Background: In the UK, outpatient care of heart failure patients, including referrals to specialists, diagnostic investigations, and drug prescriptions, falls under the responsibility of general practitioners. A comprehensive assessment of physicians' adherence to essential care delivery components may help refine service delivery policies and prioritise further research, but current evidence base is limited.
Methods: We used linked primary and secondary electronic health records from the Clinical Practice Research Datalink (CPRD) of 93,000 individuals diagnosed with incident heart failure between 2002 and 2014. We investigated primary care follow-up rates, defined as a heart failure related primary care consultation within 12 months of incident diagnosis. Among those with primary care follow-up (n=47,946), we further explored guideline-indicated diagnostic tests within ± 6 months of diagnosis; and in eligible patients (those with reduced ejection fraction with no contraindication or intolerance) we investigated prescriptions for guideline-indicated drug treatments. Logistic regression models were used to examine odds ratios (OR) and 95% confidence intervals, adjusting for year of diagnosis, age, sex, region and socio-economic status.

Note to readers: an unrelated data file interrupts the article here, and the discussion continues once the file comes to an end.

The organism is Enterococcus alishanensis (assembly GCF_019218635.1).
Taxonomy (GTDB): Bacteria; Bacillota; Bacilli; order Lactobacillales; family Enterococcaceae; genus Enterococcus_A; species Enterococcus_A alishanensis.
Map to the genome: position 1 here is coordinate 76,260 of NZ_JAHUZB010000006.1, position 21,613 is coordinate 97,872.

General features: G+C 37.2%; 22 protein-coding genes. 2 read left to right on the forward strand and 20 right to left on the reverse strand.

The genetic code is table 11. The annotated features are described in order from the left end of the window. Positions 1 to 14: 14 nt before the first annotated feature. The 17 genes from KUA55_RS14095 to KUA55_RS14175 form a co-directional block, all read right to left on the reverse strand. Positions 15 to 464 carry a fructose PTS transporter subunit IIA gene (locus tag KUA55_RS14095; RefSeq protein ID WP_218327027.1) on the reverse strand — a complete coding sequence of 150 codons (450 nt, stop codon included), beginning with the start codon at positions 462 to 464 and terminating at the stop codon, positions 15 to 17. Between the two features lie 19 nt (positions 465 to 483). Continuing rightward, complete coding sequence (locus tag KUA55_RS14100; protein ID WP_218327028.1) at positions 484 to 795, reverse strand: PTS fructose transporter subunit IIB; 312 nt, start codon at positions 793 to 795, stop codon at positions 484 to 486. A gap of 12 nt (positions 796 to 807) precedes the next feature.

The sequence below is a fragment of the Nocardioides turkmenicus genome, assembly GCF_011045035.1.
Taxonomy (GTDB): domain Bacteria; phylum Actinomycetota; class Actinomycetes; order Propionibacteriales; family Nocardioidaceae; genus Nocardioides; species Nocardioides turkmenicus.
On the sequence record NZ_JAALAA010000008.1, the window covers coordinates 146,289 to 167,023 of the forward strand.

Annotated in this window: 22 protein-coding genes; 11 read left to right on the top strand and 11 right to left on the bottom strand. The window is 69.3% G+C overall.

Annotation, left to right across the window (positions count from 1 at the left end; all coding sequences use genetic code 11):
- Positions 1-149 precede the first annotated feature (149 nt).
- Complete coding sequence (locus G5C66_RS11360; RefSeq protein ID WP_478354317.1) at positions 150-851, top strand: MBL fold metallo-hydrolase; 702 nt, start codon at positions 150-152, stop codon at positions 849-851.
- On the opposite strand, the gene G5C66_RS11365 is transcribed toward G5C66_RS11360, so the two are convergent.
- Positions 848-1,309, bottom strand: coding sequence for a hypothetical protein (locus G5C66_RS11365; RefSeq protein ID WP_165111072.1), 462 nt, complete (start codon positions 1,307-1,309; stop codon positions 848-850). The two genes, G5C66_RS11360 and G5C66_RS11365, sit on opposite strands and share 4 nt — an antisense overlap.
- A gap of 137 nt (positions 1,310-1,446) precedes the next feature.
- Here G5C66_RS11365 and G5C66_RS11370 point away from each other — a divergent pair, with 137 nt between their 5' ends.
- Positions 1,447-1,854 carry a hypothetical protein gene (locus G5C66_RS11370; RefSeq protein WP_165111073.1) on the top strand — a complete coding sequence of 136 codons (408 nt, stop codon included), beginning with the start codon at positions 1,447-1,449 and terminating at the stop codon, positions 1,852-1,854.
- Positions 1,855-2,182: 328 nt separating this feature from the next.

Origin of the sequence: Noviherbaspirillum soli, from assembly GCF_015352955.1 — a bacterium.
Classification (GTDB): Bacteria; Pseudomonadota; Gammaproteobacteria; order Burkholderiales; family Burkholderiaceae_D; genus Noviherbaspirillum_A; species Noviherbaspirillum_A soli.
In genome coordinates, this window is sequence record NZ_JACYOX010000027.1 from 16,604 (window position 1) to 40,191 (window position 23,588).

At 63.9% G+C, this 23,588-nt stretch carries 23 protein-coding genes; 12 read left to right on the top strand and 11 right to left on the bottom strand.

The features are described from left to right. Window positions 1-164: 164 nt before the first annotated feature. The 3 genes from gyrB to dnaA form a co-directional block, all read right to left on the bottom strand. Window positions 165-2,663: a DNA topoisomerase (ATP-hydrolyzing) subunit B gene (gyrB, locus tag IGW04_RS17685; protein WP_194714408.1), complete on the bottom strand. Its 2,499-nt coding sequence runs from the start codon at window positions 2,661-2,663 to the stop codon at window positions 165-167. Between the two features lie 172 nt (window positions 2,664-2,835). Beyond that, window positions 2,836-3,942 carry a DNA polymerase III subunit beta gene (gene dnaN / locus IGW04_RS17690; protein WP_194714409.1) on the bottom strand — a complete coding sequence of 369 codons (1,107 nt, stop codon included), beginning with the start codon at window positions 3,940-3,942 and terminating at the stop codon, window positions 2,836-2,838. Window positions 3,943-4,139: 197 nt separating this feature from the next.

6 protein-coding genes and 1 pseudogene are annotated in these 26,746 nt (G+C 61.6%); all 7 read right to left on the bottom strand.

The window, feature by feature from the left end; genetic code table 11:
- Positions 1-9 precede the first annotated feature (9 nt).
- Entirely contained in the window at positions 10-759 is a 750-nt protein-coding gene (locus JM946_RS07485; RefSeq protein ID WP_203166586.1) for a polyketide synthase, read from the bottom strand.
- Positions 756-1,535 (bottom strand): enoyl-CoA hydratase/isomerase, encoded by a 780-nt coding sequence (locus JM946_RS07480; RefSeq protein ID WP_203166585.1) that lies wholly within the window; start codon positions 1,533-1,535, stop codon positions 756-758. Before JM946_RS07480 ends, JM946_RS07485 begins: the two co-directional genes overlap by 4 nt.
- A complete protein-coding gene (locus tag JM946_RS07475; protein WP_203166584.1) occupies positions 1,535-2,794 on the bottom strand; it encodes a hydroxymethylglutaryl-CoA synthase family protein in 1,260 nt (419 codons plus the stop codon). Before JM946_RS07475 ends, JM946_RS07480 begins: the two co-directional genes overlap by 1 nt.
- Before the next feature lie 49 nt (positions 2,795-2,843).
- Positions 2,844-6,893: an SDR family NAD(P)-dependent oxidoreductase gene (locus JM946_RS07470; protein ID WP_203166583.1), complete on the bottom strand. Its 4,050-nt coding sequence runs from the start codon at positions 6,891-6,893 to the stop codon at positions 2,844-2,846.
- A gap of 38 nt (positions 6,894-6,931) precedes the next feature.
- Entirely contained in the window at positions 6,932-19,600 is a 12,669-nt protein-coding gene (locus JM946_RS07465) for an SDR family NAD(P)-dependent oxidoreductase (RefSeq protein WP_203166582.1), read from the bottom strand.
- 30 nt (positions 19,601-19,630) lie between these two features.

Results: The proportion of patients with primary care follow-up, declined over time, from 63% in 2002 to 44% in 2014 (p<0.01). In parallel, among those with primary care follow-up, guideline-indicated diagnostic investigations and treatment initiation increased substantially. In 2014 77% of patients were referred for either a natriuretic peptides test, an echocardiogram or an electrocardiogram, compared with 33% in 2002 (p<0.01); while 63% of eligible patients were prescribed both beta-blockers (BB) and either an angiotensin-converting-enzyme inhibitor (ACE-I) or angiotensin receptor blocker (ARB) within 3 months of diagnosis, compared with 18% in 2002 (p<0.01). However, in 2014, the average daily dose prescribed in the 12 months following diagnosis remained far below guideline-indicated target dosages: 49% for ACE-I or ARB, 29% for BB; and showed no signs of consistent increment, despite guideline recommendations to regularly uptitrate doses. Men were more likely to receive guideline-indicated diagnostic tests (OR: 1.46 [1.41, 1.52]), treatments (OR: 1.28 [1.12, 1.47]), and primary care follow-up (OR: 1.22 [1.19, 1.25]). Patients aged over 75 years were less likely to receive treatments (OR: 0.71 [0.60,0.85]), and primary care follow-up (OR: 0.65 [0.59, 0.72]).
Conclusion: In the UK, general practitioners' uptake of guideline-indicated diagnostic tests and treatments have increased over time. However, medication dosages remain far below the guideline-indicated target dosages and significant care gaps were observed in women and the elderly. Moreover, the declining number of patients who receive heart failure care in the primary care setting is concerning and may affect the overall care of patients with heart failure.